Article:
Five years ago, I moved from NYC to a semi-rural town in Upstate NY. (By semi-rural, I mean that I can actually see my neighbors.) From what I see here, today’s typical middle-class American family consists of two working adults, usually with two separate automobiles, at least one of which is an SUV. It does not matter if the family has children – all households have more than one vehicle for basic transportation. (I will not even begin to discuss the number of pickup trucks or riding mowers.)

    Just for the record: In NYC, environmental circumstances can be so severe and difficult that, out of respect to my home town, I will not bring them into this equation just for the sake of argument. I am speaking here from my current lifestyle and circumstance. Suffice it to say that, even the poor among us dump hundreds of tons of disposable diapers into landfills every day.

    Shall we take the first step together? Examine our own lives and be ruthless and truthful about them?

    Forget buying newfangled organic laundry detergent: dare we – or our kids – wear a pair of jeans or a t-shirt- more than once (it was de rigeur in the ’60s)? Hang our laundry (all of it, annoying washcloths and socks and all) out to dry in the fresh air? Carry leftovers to work for lunch? Forego paper plates, paper napkins, paper towels and plastic utensils? Drink tap water, even? Could we plan to grow a few vegetables in a scrap of garden this summer? Could we resurrect the clothing swap, the neighborhood pot luck dinner party? The baby-sitting exchange, the “can I run out for a few minutes” sanctity?

    Could we not ALL pledge to not purchase anything new for a month? For two? Could we not walk our kids’ outgrown clothes over to a neighbor with younger children? Or for that matter, save scraps of old clothes to recycle into something new? For inspiration, I recommend visiting this site: Sacrifice? Aren’t we so lucky?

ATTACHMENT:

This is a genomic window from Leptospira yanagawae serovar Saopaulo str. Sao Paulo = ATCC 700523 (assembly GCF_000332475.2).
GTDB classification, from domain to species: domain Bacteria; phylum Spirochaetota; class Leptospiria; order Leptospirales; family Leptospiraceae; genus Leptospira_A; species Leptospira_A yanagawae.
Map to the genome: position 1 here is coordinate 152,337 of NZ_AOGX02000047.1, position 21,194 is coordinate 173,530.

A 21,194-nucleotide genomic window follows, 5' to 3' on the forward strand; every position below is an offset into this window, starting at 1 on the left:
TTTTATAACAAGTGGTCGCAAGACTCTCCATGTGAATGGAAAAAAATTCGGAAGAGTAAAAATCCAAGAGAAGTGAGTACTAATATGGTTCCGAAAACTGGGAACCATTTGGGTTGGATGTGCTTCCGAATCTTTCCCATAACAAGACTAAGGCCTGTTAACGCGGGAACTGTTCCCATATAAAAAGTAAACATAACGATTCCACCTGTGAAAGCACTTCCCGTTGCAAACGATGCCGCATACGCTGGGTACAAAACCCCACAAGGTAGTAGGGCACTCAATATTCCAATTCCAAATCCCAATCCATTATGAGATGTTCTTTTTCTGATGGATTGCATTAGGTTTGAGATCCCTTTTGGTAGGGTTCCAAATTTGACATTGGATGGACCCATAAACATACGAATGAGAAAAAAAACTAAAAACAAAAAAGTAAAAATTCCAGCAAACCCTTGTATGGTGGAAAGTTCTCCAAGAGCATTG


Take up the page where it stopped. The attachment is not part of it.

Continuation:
All this seems to be pointing me toward the idea of neighborhood and community. Is this where we have gone wrong? I don’t know.

    What I do know is that what’s coming down is not your grandfather’s Great Depression. This one comes with a pseudonym (recession), and it’s all dolled up to look like someone else’s doing (and problem) – think sub-prime mortgages. (Have you read the vitriol on the web directed at the borrowers?) Isn’t it just a matter of time that it all comes tumbling down?

  2. Demelza,

    Thank you for such a thoughtful response. I think that you’re right: the 10% who are purchasing $100K cars aren’t necessarily the ones capable of making widespread change. Though, I must say that, in our star-struck culture of “celebrity modeling,” I might argue that if the wealthiest people start preaching the green word, lots of not-so-wealthy folks might listen.

    I’m glad you mentioned the term “sacrifice.” For many, living without luxury items is, indeed, a sacrifice. You’re absolutely right, though: what kind of “sacrifice” is that, in comparison to those who go without shoes or water or shelter?

    I do wonder about your community question. Perhaps that is where we’ve gone astray. Doesn’t urban sprawl dilute community? Doesn’t personal transportation dilute community? Doesn’t our indoor, Archie-Bunker culture dilute community? And how about the culture of fear? What can we do to combat this growing apprehension of the people who live next door?

    Thanks again for your comments. Always thought-provoking.